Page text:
Three Saudi Arabians have been jailed for 10 years by a Moroccan court for plotting to attack Western warships.
The defence said the men confessed after being tortured
The three men, accused of being part of an al-Qaeda cell, were found to have plotted to sail a dinghy loaded with explosives from Morocco and ram it into ships in the busy Straits of Gibraltar.
Prosecutors said the plot was similar to the October 2000 attack on the USS Cole in Yemen, in which 17 sailors died.
The Saudis, who were arrested last May, were also accused of planning to blow up a cafe in the Moroccan tourist destination of Marrakech, and attack tourist buses.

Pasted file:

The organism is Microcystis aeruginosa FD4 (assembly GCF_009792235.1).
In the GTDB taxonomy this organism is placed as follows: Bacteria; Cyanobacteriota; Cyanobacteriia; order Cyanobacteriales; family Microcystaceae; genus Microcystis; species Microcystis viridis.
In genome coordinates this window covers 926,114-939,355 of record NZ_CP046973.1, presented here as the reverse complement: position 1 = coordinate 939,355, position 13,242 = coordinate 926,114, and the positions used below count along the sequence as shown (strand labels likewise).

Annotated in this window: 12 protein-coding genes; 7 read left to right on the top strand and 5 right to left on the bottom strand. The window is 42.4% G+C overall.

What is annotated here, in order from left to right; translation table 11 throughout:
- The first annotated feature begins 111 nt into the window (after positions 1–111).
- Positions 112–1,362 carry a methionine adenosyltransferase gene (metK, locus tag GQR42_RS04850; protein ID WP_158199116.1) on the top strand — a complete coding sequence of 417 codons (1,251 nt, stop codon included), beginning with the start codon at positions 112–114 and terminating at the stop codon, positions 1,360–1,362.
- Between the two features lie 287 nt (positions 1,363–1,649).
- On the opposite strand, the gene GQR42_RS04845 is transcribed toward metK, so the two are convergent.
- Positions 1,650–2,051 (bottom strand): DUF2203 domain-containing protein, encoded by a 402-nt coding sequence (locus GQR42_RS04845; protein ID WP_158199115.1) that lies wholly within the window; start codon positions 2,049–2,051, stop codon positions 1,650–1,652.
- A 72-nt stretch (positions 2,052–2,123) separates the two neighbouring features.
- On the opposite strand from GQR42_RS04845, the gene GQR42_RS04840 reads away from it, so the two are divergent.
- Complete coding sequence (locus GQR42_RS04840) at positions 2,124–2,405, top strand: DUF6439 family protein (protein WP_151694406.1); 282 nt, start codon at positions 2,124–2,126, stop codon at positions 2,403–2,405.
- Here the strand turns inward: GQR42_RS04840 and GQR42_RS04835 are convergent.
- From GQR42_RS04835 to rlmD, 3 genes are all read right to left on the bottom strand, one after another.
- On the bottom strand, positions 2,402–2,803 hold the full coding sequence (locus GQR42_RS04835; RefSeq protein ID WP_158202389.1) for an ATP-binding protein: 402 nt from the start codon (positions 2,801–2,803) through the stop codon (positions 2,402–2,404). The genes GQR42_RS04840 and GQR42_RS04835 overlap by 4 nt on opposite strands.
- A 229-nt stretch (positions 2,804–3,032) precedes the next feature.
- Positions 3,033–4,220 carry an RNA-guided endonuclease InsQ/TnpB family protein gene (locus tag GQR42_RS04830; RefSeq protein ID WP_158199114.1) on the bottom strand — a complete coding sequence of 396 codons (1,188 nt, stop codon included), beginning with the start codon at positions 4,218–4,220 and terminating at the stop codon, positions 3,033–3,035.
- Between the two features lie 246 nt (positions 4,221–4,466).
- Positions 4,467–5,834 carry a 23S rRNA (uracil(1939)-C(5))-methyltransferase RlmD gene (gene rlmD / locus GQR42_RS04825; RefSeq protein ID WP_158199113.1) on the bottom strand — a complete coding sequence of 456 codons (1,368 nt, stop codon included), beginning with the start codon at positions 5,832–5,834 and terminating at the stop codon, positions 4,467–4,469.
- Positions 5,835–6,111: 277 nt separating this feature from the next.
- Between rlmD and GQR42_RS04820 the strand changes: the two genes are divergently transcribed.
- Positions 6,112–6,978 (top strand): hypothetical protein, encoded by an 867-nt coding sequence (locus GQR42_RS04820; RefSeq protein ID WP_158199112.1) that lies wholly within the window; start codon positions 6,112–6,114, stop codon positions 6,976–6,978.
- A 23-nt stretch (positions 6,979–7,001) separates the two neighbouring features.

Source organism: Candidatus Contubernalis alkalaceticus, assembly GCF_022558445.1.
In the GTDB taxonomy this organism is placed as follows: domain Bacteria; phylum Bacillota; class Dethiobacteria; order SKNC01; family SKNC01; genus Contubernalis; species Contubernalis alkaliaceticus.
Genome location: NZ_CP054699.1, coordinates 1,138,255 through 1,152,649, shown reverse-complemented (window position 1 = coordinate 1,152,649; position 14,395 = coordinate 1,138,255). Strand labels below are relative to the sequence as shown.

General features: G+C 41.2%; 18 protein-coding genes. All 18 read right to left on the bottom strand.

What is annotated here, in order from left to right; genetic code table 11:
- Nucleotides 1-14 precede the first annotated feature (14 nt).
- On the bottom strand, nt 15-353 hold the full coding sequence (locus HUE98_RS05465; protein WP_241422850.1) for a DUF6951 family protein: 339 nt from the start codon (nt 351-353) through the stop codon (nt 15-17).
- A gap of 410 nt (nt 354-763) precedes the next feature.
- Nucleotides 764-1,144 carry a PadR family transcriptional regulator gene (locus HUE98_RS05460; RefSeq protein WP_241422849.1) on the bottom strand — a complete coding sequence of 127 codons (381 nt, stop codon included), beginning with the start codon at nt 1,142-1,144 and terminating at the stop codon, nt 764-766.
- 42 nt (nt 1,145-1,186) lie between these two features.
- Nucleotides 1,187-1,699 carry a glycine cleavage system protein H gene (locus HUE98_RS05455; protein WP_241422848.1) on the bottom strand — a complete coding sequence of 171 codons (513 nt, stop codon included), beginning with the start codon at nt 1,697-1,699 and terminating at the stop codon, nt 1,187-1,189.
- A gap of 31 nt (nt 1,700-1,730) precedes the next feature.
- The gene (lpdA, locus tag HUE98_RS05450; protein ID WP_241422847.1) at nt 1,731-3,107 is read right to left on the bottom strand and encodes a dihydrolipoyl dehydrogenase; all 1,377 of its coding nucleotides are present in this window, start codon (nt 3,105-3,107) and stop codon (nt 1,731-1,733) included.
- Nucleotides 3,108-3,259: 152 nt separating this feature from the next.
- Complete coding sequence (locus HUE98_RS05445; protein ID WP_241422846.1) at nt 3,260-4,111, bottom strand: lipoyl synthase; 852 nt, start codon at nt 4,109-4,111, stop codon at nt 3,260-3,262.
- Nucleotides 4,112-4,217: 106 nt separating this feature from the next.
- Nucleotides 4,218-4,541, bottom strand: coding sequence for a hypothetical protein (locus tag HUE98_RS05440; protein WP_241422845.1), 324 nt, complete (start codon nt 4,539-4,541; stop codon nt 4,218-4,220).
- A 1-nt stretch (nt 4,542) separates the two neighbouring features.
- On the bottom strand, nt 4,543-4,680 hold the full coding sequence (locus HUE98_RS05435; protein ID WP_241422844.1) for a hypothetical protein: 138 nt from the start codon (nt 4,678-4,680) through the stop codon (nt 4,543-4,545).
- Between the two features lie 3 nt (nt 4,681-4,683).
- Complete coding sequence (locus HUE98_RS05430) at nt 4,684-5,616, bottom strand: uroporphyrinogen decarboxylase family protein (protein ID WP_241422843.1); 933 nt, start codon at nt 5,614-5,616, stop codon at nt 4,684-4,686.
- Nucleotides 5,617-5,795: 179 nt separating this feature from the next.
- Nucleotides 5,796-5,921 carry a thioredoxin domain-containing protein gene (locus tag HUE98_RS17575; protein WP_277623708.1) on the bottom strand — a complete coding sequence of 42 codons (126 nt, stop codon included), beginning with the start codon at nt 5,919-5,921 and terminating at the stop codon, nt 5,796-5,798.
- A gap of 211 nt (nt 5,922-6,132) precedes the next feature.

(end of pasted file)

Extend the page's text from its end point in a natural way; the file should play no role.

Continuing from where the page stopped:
Prosecutors had requested the death penalty - execution by firing squad - but capital punishment is rare in Morocco.
The three men, Abdullah Mesfer Ali al-Ghamdi, 22, Zouhair Hilal, 26, and Hilal El-Assiri, 31, were convicted on charges of attempted murder, attempted sabotage with the use of explosives and belonging to a "criminal organisation".
They were found to have plotted to buy small speed boats, fill them with explosives and use them for suicide attacks against British and US warships as they crossed the narrow Straits of Gibraltar.
The Moroccan wives of two of the men were sentenced to six months in prison for their part in the plot.
Three other Moroccans received sentences ranging from four months to one year. One Moroccan was acquitted.
The defence had argued that the authorities tortured the defendants to extract information.